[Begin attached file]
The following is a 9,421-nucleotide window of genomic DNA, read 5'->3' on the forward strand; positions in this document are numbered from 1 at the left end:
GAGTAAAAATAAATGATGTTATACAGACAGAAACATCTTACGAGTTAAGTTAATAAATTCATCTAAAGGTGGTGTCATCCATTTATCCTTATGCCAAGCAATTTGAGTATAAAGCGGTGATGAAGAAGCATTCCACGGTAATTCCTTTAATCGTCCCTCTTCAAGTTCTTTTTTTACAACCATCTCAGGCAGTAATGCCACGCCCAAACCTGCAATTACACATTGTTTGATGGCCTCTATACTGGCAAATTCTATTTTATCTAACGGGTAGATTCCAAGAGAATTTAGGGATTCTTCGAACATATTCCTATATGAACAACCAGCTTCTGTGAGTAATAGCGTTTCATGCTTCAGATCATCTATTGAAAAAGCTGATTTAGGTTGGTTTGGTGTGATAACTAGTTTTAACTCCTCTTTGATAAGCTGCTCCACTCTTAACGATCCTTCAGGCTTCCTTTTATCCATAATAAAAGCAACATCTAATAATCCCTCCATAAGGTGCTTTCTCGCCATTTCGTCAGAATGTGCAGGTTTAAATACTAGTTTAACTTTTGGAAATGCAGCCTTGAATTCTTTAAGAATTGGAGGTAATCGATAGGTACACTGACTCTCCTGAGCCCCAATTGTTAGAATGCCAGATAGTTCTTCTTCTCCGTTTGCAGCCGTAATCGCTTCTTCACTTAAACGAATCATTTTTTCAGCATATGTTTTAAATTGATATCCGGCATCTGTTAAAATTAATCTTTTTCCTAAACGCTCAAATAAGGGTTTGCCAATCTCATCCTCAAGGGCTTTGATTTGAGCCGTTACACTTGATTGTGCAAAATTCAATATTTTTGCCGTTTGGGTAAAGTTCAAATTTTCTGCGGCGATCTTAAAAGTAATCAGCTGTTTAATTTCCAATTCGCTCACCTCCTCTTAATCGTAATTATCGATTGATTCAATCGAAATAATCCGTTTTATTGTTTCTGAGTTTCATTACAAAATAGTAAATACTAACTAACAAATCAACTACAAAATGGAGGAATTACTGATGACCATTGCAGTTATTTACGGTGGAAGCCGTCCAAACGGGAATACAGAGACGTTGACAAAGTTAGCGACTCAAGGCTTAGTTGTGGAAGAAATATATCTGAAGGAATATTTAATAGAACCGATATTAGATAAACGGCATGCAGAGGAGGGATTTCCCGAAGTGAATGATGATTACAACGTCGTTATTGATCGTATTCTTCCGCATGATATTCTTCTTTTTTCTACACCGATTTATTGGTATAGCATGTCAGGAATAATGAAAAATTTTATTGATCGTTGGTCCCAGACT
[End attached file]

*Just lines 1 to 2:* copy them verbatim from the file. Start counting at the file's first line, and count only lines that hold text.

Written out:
The following is a 9,421-nucleotide window of genomic DNA, read 5'->3' on the forward strand; positions in this document are numbered from 1 at the left end:
GAGTAAAAATAAATGATGTTATACAGACAGAAACATCTTACGAGTTAAGTTAATAAATTCATCTAAAGGTGGTGTCATCCATTTATCCTTATGCCAAGCAATTTGAGTATAAAGCGGTGATGAAGAAGCATTCCACGGTAATTCCTTTAATCGTCCCTCTTCAAGTTCTTTTTTTACAACCATCTCAGGCAGTAATGCCACGCCCAAACCTGCAATTACACATTGTTTGATGGCCTCTATACTGGCAAATTCTATTTTATCTAACGGGTAGATTCCAAGAGAATTTAGGGATTCTTCGAACATATTCCTATATGAACAACCAGCTTCTGTGAGTAATAGCGTTTCATGCTTCAGATCATCTATTGAAAAAGCTGATTTAGGTTGGTTTGGTGTGATAACTAGTTTTAACTCCTCTTTGATAAGCTGCTCCACTCTTAACGATCCTTCAGGCTTCCTTTTATCCATAATAAAAGCAACATCTAATAATCCCTCCATAAGGTGCTTTCTCGCCATTTCGTCAGAATGTGCAGGTTTAAATACTAGTTTAACTTTTGGAAATGCAGCCTTGAATTCTTTAAGAATTGGAGGTAATCGATAGGTACACTGACTCTCCTGAGCCCCAATTGTTAGAATGCCAGATAGTTCTTCTTCTCCGTTTGCAGCCGTAATCGCTTCTTCACTTAAACGAATCATTTTTTCAGCATATGTTTTAAATTGATATCCGGCATCTGTTAAAATTAATCTTTTTCCTAAACGCTCAAATAAGGGTTTGCCAATCTCATCCTCAAGGGCTTTGATTTGAGCCGTTACACTTGATTGTGCAAAATTCAATATTTTTGCCGTTTGGGTAAAGTTCAAATTTTCTGCGGCGATCTTAAAAGTAATCAGCTGTTTAATTTCCAATTCGCTCACCTCCTCTTAATCGTAATTATCGATTGATTCAATCGAAATAATCCGTTTTATTGTTTCTGAGTTTCATTACAAAATAGTAAATACTAACTAACAAATCAACTACAAAATGGAGGAATTACTGATGACCATTGCAGTTATTTACGGTGGAAGCCGTCCAAACGGGAATACAGAGACGTTGACAAAGTTAGCGACTCAAGGCTTAGTTGTGGAAGAAATATATCTGAAGGAATATTTAATAGAACCGATATTAGATAAACGGCATGCAGAGGAGGGATTTCCCGAAGTGAATGATGATTACAACGTCGTTATTGATCGTATTCTTCCGCATGATATTCTTCTTTTTTCTACACCGATTTATTGGTATAGCATGTCAGGAATAATGAAAAATTTTATTGATCGTTGGTCCCAGACT